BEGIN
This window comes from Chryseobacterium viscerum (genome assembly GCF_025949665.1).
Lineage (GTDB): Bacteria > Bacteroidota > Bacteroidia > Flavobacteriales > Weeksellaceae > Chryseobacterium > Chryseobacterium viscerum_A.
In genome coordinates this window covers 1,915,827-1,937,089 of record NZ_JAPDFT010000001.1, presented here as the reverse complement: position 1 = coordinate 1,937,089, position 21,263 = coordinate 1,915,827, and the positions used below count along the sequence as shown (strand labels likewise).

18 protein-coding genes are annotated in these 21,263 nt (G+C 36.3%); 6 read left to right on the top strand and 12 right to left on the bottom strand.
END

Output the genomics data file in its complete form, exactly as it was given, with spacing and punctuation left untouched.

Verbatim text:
This window comes from Chryseobacterium viscerum (genome assembly GCF_025949665.1).
Lineage (GTDB): Bacteria > Bacteroidota > Bacteroidia > Flavobacteriales > Weeksellaceae > Chryseobacterium > Chryseobacterium viscerum_A.
In genome coordinates this window covers 1,915,827-1,937,089 of record NZ_JAPDFT010000001.1, presented here as the reverse complement: position 1 = coordinate 1,937,089, position 21,263 = coordinate 1,915,827, and the positions used below count along the sequence as shown (strand labels likewise).

18 protein-coding genes are annotated in these 21,263 nt (G+C 36.3%); 6 read left to right on the top strand and 12 right to left on the bottom strand.